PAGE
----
ADB Predicts Cambodia’s Economic Growth to 6.8 percent

By Sok Lak
While the Cambodian economy in good shape in this half year, Asian Development Bank (ADB) has revised Cambodia’s economic growth in 2011 to be 6.8 percent while the previous estimate, 6.5 percent, was made in April.
According to the Asian Development Outlook 2011, in an updated release on September 2011, the revision is mainly driven by a surge in garment exports in the first half of 2011.
“Cambodia will maintain solid economic growth for 2011 given the faster than expected recovery of garment exports and tourism as well as the positive outlook for the expansion of agricultural products. However, the current slowdown in global trade is likely to temper growth momentum in 2012,” Peter Brimble, a Senior Economist of ADB to Cambodia, said.
The value of Cambodia’s garment exports to the United States in the first six months of this year compared to the same period last year increased by over 23 percent. Meanwhile, tourism arrivals increased by more than 13 percent and rice exports are on an upward trend.
“Garment exports and tourism industry growth went over the expectation, and Cambodia’s expected economic growth rate reached 8.7 percent this year,” Prime Minister Hun Sen said recently. As the U.S. and EU economic situation is not clear and Cambodia is still dependent on the U.S. and EU markets, so Cambodia needs to expand its share of the market in Asia in order to avoid the risk,” Samdech added.
The Asian Development Outlook Update forecasts growth of 6.5 percent in 2012, down from a 6.8 percent projection made when ADB launched the annual economic flagship Asian Development Outlook 2011, reflecting the current frailty in global markets which could depress demand for Cambodian products in the second half of 2011 and  into 2012.
Nevertheless, the report says, the declining trend in global markets is not expected to outweigh the positive growth already perceived. However, long standing challenges remain for Cambodia’s narrowly based economy – accelerating economic diversification, expanding the fiscal space, addressing governance issues, and strengthening the investment climate.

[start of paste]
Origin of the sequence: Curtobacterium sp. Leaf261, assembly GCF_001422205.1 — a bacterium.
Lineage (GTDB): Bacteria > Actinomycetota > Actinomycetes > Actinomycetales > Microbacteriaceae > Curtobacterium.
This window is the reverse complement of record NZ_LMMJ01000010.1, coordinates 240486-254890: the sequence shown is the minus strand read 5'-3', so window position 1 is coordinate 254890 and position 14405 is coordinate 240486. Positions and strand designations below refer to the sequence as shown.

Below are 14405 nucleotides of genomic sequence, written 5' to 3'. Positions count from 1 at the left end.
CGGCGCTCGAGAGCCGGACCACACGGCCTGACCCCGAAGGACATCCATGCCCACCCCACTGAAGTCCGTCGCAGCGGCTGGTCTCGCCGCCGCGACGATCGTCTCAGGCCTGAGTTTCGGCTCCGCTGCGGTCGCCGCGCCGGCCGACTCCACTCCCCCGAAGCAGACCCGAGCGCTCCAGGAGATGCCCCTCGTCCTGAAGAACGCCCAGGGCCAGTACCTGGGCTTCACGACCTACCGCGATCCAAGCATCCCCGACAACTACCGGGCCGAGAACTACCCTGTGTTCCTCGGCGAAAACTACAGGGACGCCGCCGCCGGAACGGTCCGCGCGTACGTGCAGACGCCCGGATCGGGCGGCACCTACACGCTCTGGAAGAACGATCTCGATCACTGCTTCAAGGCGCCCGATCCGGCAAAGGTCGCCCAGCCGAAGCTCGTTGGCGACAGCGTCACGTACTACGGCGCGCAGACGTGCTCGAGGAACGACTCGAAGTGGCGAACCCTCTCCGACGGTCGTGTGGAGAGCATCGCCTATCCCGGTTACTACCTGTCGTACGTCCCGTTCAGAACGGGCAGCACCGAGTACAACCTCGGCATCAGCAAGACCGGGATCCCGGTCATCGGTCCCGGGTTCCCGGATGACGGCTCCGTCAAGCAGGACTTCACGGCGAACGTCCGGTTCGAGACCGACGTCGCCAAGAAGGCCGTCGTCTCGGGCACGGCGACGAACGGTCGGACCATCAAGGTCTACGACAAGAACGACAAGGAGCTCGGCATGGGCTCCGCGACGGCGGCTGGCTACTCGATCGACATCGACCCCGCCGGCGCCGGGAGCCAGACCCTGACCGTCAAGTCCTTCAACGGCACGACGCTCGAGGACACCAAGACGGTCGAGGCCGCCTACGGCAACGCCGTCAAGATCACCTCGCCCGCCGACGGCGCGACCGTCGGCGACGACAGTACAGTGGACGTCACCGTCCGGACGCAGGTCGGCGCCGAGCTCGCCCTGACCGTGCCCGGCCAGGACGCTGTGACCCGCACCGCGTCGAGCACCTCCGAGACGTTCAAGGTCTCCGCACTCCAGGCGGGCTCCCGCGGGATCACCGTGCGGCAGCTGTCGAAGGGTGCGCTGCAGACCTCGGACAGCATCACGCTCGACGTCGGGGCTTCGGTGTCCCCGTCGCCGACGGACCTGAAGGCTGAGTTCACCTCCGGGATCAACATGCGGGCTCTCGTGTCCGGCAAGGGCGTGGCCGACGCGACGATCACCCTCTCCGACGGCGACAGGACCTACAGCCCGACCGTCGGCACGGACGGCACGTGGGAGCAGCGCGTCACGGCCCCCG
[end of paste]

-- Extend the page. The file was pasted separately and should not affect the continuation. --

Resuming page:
“Cambodia needs to address the long standing challenges to achieve sustainable growth,” stressed Mr. Brimble. “Reducing the high cost of transport, energy and diversifying agricultural products and the tourism sector are critical and will be addressed under ADB’s Country Partnership Strategy 2011-2013,” he added.
Inflation is expected to average 5.5 percent in 2011 and 2012, unchanged from the ADO 2011 projection, thanks to the drop in global oil prices while assuming that they remain relatively constant for the rest of the year,” the report said.
It estimates the current account deficit at 11.6 percent and 11.0 percent of GDP, respectively in 2011 and 2012 due to the declining trade deficit.
“Cambodia’s trade volume in total will increase to over US$ 13.6 billion for 2011 as the economic growth of the country is projected to reach 6.8 percent,” the Asia Development Bank said in its statement on Tuesday. “The total exporting of Cambodia will be worth nearly US$ 6 billion while the total importing will account for over US$ 7.7 billion for 2011,” ADB said in its Asian Economic outlook for 2011. ADB said that in 2010, total trade volume of the country in total was worth over US$ 11.7 billion. ADB predicted that in 2012, Cambodia’s trade volume will be worth US$ 15.6 billion.
At the same time, the tourism industry will be expected to gain 2.8 million tourist arrivals at the end of 2011, and in 2010, Cambodia received 2.5 million tourists with a total revenue of US$ 1.75 billion, a report from the Tourism Ministry indicated.
The garment industry earns over US $1.9 billion for the first half of 2011 with an increase of 45 percent if comparing to the same period last year. Mostly, Cambodia imported garments to the US and EU markets, the report from the Commerce Ministry stated.
A report from the Land Management Ministry also said that for the first semester of 2011, the investment for construction projects was worth about US$ 677 million with 1,079 development projects across the country while the country spent US$ 351 million for construction materials’ importation. Agriculture absorbed over 70 percent of the available labor force, and is still considered firm for economic growth as government policy tries to boost investment and exports on milled rice products even as it plans to export one million tons of milled rice products by 2015.
Mr. Brimble said that developing Asia will continue its steady growth of 7.5 percent in 2011 and 2012 despite industrial economies ‘slowdown while inflation in 2011 will be higher than expected at 5.8 percent, but it will decelerate to 4.6 percent in 2012.

Source: The Southeast Asia Weekly, September 18-24, 2011, Vol. 5, Issue 38, Page 1&3


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